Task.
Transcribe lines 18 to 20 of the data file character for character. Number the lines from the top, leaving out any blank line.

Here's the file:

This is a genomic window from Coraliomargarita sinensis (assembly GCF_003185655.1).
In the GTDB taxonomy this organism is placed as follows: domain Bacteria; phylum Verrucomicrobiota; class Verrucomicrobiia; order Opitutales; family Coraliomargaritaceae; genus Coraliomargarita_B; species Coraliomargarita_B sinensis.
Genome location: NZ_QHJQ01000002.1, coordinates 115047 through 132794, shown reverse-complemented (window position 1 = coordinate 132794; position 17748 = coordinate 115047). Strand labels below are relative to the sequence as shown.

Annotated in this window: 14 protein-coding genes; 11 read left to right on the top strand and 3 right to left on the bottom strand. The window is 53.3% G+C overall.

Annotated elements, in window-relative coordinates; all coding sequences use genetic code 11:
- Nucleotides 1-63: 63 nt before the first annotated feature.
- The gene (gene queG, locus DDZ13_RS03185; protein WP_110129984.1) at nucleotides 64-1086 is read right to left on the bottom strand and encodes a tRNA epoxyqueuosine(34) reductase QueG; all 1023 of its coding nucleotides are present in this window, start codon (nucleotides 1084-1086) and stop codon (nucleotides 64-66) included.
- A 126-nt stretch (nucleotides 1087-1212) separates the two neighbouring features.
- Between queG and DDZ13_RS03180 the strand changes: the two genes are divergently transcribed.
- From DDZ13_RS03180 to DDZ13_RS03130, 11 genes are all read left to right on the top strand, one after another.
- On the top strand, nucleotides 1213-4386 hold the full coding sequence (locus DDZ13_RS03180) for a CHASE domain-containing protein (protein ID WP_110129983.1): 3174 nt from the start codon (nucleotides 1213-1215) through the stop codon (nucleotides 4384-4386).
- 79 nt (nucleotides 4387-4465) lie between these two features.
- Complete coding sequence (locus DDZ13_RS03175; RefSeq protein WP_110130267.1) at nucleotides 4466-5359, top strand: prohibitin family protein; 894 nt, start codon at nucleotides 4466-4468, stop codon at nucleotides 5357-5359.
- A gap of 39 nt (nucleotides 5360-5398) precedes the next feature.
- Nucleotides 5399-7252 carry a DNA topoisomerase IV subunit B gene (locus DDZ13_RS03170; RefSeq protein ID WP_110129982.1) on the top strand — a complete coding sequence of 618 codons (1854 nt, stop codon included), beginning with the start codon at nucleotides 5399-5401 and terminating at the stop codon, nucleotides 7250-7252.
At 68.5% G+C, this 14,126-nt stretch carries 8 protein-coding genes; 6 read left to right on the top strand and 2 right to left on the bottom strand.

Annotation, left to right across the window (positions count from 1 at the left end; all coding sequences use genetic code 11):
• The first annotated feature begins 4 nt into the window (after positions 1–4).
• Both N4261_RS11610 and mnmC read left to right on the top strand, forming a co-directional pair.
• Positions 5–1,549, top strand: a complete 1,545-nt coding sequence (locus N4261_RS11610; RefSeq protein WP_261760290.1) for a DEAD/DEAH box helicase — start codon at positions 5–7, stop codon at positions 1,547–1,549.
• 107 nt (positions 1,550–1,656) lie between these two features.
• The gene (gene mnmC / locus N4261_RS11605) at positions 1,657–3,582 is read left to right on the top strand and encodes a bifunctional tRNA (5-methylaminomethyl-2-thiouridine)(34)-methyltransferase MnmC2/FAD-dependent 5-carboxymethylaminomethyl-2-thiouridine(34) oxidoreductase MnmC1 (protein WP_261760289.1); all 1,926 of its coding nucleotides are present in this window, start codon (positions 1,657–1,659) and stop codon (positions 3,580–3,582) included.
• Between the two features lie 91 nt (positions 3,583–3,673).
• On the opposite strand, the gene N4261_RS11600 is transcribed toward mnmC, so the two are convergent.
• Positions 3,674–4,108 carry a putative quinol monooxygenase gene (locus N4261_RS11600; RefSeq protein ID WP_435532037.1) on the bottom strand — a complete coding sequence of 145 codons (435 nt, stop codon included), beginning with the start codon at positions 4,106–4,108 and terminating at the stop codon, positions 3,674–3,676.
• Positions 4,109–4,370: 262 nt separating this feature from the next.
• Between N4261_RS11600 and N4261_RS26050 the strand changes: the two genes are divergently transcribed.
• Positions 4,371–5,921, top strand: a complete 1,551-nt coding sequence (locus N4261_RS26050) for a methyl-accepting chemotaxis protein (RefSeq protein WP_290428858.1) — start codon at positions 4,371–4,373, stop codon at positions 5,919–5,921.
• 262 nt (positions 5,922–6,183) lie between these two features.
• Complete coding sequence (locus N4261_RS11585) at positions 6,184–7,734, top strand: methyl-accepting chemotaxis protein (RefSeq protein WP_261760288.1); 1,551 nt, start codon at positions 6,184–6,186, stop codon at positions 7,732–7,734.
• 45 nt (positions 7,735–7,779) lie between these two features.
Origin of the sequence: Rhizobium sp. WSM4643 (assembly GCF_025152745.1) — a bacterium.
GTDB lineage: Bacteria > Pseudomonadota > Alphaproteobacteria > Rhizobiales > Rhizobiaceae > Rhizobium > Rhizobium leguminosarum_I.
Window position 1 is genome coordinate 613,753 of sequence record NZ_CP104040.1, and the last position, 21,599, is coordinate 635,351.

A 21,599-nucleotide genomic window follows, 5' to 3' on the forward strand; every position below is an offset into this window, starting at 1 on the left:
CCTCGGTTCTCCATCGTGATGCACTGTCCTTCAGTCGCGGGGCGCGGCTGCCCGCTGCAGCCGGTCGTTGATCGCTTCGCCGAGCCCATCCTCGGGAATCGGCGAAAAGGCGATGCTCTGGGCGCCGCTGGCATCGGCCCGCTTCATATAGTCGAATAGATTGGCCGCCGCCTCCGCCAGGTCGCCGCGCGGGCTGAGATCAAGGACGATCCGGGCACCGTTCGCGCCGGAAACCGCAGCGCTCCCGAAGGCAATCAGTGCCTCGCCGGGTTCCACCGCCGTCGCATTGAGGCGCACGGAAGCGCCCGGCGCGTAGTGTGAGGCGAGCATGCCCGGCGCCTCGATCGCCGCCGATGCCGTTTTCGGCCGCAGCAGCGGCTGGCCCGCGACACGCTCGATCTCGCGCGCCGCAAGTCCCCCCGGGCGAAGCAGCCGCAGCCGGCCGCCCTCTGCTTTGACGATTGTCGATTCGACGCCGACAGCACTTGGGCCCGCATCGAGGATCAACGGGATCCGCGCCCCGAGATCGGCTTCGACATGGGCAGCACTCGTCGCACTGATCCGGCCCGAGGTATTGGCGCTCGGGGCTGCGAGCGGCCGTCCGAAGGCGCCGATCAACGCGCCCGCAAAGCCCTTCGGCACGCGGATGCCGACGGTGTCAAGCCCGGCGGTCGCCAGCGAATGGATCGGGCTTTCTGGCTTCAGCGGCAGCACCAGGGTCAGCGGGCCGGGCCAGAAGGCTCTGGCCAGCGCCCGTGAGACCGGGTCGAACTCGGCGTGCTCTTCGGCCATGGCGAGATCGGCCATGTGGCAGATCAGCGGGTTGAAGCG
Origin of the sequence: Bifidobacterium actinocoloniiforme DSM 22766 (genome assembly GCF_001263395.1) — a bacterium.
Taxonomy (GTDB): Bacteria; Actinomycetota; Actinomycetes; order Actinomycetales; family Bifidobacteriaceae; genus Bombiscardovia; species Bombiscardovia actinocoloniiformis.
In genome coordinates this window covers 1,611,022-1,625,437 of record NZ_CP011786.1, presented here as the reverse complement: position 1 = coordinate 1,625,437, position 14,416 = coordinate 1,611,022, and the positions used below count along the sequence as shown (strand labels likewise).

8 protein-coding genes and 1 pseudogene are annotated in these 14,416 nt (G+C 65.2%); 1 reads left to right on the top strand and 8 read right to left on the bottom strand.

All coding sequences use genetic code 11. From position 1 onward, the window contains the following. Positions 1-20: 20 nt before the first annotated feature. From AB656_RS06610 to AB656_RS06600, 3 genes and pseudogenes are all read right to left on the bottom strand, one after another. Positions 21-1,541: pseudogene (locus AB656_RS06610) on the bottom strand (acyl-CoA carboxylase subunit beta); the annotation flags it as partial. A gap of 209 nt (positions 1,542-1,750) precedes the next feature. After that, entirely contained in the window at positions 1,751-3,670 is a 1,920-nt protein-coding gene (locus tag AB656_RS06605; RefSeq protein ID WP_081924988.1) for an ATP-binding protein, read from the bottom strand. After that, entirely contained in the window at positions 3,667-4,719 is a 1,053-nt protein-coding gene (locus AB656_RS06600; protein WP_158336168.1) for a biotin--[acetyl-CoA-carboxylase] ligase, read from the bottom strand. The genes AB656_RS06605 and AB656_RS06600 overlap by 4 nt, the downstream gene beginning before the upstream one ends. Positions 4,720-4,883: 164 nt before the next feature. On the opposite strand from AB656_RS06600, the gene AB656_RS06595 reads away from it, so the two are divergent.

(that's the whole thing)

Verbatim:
• The first annotated feature begins 4 nt into the window (after positions 1–4).
• Both N4261_RS11610 and mnmC read left to right on the top strand, forming a co-directional pair.
• Positions 5–1,549, top strand: a complete 1,545-nt coding sequence (locus N4261_RS11610; RefSeq protein WP_261760290.1) for a DEAD/DEAH box helicase — start codon at positions 5–7, stop codon at positions 1,547–1,549.